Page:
Craving a steaming mug of holiday cheer?
- Take one large high school in a nice part of Tempe.
- Add 100 compassionate students and a handful of dedicated teachers.
- Fold in hours of planning and action.
- Mix until everything is purchased and wrapped, and giving hearts overflow with joy.
Serves 185 disadvantaged children whose week — whose December, perhaps whose 2021 — have just been made.
“Screaming and glee,” said Sean Hannafin, principal at David Crockett Elementary in Phoenix, describing the scene at his school Dec. 10 when the Corona del Sol High Student Council and Honor Society visited for a day.
“If you can imagine Santa’s workshop, it’s that kind of feeling.”
Corona for years has had a Holiday Buddies program with Crockett, an inner-city Phoenix school attended primarily by homeless and refugee children, 100 percent of whom qualify for the federal government’s free and reduced-price meals. In past years, Student Council has organized drives to collect enough toys for Crockett’s second-graders. Other area high schools also participate so that every child in K-3 has at least one gift to open.
After COVID-19 spoiled last December’s drive, meaning this year’s third-graders received no gifts in 2020 from Corona’s jolly elves, its sophomore class council this fall came up with a solution, said Student Council advisor and teacher Benjamin Forbes.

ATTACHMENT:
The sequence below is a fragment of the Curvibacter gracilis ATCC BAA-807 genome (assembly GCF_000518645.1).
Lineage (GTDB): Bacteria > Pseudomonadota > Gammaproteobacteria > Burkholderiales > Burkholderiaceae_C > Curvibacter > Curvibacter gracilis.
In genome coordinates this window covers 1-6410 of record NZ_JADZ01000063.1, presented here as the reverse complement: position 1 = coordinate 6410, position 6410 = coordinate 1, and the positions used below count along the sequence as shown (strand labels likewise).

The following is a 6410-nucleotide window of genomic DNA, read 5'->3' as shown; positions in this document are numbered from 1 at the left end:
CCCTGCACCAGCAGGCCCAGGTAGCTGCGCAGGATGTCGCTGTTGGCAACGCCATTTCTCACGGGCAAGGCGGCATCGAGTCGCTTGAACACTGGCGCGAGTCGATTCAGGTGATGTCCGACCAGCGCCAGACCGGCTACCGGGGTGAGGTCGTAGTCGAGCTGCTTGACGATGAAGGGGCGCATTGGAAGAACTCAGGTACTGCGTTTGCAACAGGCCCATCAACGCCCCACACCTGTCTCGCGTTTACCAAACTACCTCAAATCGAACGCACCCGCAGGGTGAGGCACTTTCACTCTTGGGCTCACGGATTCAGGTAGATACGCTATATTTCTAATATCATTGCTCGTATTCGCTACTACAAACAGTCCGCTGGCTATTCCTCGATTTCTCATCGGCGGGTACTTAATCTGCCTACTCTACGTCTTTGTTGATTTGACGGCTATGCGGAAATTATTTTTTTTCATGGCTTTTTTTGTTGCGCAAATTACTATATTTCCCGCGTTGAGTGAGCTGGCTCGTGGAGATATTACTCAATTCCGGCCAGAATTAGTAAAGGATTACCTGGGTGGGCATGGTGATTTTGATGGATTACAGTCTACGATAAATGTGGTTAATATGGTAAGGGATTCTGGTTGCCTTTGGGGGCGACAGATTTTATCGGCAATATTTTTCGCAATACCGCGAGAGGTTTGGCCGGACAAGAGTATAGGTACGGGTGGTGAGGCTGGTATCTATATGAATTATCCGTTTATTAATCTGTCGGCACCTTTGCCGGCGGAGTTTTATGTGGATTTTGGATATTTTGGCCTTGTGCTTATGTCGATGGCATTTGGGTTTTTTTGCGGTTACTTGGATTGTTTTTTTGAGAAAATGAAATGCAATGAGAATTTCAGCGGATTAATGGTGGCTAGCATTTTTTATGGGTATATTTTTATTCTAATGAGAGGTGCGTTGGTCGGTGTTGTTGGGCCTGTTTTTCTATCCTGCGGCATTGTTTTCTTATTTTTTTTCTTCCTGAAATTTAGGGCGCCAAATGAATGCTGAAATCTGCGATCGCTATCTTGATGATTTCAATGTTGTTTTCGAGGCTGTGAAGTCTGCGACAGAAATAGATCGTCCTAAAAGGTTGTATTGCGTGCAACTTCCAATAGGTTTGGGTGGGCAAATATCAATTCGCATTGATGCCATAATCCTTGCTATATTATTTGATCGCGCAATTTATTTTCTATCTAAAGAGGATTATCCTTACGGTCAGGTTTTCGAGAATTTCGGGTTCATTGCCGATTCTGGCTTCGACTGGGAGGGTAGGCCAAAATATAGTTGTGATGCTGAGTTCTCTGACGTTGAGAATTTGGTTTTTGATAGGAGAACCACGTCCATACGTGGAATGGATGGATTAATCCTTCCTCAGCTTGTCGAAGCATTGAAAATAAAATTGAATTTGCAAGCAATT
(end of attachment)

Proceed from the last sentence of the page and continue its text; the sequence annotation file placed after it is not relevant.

“They asked if we could collect toys for second- and third-graders, twice our normal load, so that’s what we did,” Forbes said.
The students bussed over to Crockett with 185 wrapped gifts — from art sets, books and Hot Wheels to Legos, Slime and Uno cards. They helped the children open, learn about and play with their gifts, make crafts, decorate cookies, enjoy pizza and chase around the playground.
“Kids who come from a not-so-great part of town got an older brother or sister and had a day they could boss them around,” Forbes said. “The look on their faces is fantastic.”
It works both ways.
“This fills our students’ cup in the sense that there’s something incredibly human about doing something incredibly generous for someone in need,” he said.
Hannafin agreed, saying, “For older students, this flattens out the world a bit for them. They see things on TV and on the Internet, and it’s all so accessible. Coming in behind our gates, and seeing that you can make an impact, is a big gift.”
Corona del Sol senior-class president Ashlinn Aguayo, 17, has done Holiday Buddies three times. As a freshman, she learned that many of Crockett kids wouldn’t otherwise receive many, if any, gifts, much less “have a grand Christmas” as most Corona del Sol students do.
“It’s a mindset change, seeing how blessed I am,” Aguayo said. “That special joy in giving a child a gift and getting to spend all day with her. It was very humbling.”
She became more involved as a sophomore, helping to plan and promote the event. Aguayo considers it Student Council’s finest hour — better than homecoming, prom and the Thanksgiving canned-food drive.
“This event is bigger than us, because we are able to spread joy into these young children who face so many hardships,” she said.
Aguayo spent the day with her second-grade buddies, Aaliyah and Naima, bringing dolls and hair bows, Poppet toys and Play-Doh.